On September 30, 2004 the formidable subject of “Men and Women” was broached in poetry performed by Shayla Hawkins, Myong Hee Kim, Ann Silsbee, Ernie Wormwood and Dwaine Rieves.  Late October featured “Poems for Children” from Sheree Fitch, Laura Krauss Melmed and Mary Quattlebaum.   “Things My Parents Told Me” were revealed in November by Abby Wilkerson, Christina Wos’ Donnelly and Judith Harris, and ending the calendar year, “A Sampling of Maryland Poets” took the stage in December, with the spotlight on John Carter, Charles E. Wright, Sauci Churchill, Carol Conover, Joanne Rocky Delaplaine, Gary Stein and Patricia Valdata.
            February 1, 2005 signaled Black History Month and Kenneth Carroll brought four young, gifted poets from the DC Writer’s Corps to read.  They were: Anoa Hunter, Adell Coleman, Tina Pryce and Carenda Tillery.  Picking up the “Love Poems” theme that year were: Karen Benke, Moira Egan and David Dalton, while Robert Leembruggen returned bringing Teresa Castracane for the “Shakespeare’s Birthday” presentation.  On May 31, Robert Aubry Davis  returned on the actual month and day of Walt Whitman’s birthday to give the “Leaves of Grass” reading in the 150th year after its first publication.  June 7, looking forward to summer temperatures, George Bilgere and Marilyn Bates brought a warm feeling to the “Humid Nights” reading.­­­­­­­­­­­­­­­­­­­­­­­­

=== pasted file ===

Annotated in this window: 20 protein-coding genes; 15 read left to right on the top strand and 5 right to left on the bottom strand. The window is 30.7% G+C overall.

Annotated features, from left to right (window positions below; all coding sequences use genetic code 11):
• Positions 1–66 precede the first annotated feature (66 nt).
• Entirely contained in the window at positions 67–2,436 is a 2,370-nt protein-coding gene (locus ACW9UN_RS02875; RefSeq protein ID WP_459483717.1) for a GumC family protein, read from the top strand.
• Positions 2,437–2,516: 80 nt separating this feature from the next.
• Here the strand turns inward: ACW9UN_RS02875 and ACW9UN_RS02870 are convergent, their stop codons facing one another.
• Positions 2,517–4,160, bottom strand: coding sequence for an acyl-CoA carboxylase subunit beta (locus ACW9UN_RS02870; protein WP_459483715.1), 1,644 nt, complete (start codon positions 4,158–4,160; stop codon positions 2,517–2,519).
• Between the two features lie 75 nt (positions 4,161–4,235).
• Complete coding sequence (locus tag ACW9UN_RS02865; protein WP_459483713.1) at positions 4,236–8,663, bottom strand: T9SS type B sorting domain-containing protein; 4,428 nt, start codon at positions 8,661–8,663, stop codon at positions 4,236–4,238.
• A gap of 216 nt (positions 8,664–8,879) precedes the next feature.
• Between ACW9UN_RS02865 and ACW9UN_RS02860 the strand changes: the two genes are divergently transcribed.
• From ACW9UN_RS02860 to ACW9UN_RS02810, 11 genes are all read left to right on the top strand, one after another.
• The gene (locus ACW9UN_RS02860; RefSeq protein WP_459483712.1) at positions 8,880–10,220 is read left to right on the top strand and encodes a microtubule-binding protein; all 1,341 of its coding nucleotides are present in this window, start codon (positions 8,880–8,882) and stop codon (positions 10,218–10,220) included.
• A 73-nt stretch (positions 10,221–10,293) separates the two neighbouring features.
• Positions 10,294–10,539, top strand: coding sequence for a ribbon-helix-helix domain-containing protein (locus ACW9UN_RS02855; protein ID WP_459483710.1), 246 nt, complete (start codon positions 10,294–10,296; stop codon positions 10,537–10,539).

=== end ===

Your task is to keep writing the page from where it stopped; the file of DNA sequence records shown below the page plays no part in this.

Furthering the Whitman anniversary theme in September, Kwame Alexander, Patricia Clark and Kim Roberts read both their own and Whitman’s poems in “Singing the Body Electric.”  October brought “Saints and Sinners” to the fore, featuring Kathi Wolfe and Michael Mack, and in December a “Sampling of Virginia Poets” starred Karen Kevorkian, Katherine E. Young, Sandra Beasley, Lin Lifshin, Cliff Bernier and Mary-Sherman Willis.